To qualify for funding, your organization MUST meet the requirements of NNLM Region 4 membership. Membership may be confirmed by visiting the NNLM Member Directory. Members must be physically located in and operate within the Region 4 states.
- All projects must incorporate one or more National Library of Medicine resources such as PubMed, ClinicalTrials.gov, MedlinePlus, etc. (refer to the NLM list of Databases, Resources, and APIs for a complete overview of resources by topic).
- Accessible virtual programs and projects are encouraged. Allowable related costs may include: social media campaigns, digital library collections (ebooks/audio), speaker fees, closed captioning, American Sign Language (ASL) interpretation, and digital platform subscriptions.
- For any kits or other project-related supplies, cleaning and sanitizing protocols should be included that comply with the Centers for Disease Control and Prevention (CDC) Cleaning and Disinfection for Community Facilities recommendations. In compliance with the EPA Guidance for Cleaning and Disinfecting Public Spaces, Workplaces, Businesses, Schools, and Homes, frequent cleaning and disinfection is necessary to reduce exposure. Dirty surfaces should be cleaned with soap and water prior to disinfection. Routinely disinfect frequently touched surfaces at least daily. NNLM recommends using an approved disinfectant wipe after each use.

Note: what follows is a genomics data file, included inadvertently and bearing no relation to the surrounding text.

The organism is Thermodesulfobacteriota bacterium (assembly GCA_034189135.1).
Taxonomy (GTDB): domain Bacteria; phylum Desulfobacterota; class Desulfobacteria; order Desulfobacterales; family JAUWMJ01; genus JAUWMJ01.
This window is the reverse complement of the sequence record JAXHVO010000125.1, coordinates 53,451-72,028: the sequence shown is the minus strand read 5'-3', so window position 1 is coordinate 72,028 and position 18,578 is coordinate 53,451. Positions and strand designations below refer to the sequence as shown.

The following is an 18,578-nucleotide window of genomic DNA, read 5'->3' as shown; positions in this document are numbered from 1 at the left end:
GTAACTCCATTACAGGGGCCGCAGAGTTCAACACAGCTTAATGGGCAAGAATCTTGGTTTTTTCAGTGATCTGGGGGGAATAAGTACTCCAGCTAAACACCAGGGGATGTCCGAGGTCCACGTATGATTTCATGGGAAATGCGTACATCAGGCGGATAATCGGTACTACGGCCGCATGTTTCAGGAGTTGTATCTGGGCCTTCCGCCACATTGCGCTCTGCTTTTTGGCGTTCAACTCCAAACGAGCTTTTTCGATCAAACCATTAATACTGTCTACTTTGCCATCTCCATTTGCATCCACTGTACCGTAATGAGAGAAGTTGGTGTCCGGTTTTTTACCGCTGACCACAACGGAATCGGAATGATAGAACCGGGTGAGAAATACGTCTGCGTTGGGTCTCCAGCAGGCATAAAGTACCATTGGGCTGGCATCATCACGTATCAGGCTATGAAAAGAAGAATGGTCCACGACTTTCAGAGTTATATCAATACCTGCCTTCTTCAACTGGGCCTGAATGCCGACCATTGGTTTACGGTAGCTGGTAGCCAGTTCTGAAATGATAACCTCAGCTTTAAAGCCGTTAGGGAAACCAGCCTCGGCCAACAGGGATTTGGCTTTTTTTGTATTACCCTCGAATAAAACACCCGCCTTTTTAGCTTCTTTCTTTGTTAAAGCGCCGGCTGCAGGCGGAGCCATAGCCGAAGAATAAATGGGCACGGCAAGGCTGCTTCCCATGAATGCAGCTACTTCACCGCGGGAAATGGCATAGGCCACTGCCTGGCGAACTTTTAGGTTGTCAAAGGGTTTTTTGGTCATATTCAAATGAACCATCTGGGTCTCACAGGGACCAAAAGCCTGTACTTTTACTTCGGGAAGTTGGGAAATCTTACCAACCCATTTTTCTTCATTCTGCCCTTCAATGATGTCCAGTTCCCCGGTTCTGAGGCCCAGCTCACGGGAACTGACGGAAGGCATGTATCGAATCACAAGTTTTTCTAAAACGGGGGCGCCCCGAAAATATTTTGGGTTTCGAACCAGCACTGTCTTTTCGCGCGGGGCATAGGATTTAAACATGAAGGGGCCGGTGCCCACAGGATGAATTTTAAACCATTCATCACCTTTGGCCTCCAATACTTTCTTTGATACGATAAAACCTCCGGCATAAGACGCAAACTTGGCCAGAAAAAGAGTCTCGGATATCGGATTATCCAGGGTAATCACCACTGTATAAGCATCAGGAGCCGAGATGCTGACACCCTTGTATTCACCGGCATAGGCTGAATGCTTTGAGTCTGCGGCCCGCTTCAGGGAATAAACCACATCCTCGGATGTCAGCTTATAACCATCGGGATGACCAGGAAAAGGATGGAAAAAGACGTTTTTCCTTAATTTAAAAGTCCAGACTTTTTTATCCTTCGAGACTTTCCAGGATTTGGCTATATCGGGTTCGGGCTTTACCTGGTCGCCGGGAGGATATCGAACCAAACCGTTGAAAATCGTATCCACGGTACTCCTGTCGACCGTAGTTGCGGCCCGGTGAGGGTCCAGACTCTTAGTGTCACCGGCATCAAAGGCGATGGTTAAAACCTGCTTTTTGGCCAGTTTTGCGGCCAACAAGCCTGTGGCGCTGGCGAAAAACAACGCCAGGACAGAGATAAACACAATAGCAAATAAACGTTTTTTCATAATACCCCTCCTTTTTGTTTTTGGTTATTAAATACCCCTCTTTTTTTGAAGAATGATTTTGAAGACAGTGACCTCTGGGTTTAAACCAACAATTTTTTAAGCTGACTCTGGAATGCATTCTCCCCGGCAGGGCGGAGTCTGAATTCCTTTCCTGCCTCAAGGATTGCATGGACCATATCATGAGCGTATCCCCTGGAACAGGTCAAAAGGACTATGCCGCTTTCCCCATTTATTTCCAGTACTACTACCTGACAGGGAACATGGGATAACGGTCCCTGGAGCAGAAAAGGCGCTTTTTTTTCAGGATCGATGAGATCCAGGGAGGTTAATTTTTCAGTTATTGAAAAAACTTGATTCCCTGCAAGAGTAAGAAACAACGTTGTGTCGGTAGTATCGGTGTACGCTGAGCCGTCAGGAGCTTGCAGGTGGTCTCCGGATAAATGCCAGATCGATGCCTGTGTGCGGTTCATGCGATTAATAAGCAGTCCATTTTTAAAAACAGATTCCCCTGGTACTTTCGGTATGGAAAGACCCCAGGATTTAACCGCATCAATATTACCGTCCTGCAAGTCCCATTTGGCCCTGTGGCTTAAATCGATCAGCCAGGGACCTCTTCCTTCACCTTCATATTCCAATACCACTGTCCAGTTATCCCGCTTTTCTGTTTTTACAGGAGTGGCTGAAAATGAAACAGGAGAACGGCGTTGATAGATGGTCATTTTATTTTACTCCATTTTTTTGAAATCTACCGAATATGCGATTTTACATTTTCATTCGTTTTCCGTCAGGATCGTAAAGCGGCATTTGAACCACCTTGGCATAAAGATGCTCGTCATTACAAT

- Priority will be given to projects that reach a Medically Underserved Area (MUA)* or an Underrepresented in Biomedical Research (UBR) population including but not limited to:
- Racial and ethnic minority populations
- Sexual and gender minority populations
- Populations reported below the Federal Poverty Level
- Populations with limited access to medical care
- Populations with physical and/or mental disabilities
- Soldiers, Veterans and Military Families
- Rural Populations
*Consider using the interactive online Underserved Health Communities Guide to identify a community or population with data from the U.S. Census Bureau, the Federal Communications Commission, the Health Resources and Services Administration, and other secondary sources.
Potential projects may include funding for programs or community health toolkits that include but are not limited to (this list is not meant to be all-inclusive):
- Internet hotspots used to provide library patrons with the knowledge to find health information resources, including ones offered by the National Library of Medicine, to manage their wellness and that of their families.
- Programs at the library to promote learning opportunities for the community on varies topics, such as gardening, mental health, healthy living, exercise, etc.
- Conduct a workshop with librarians, health educators, public health officials, community health workers, and/or other professionals to create a plan to improve access to health information, especially for underserved communities, in the state.
- Use statistical software to allow library staff and Board members to have a better understanding of the community needs and allow for more informed decision making regarding library programming and resources.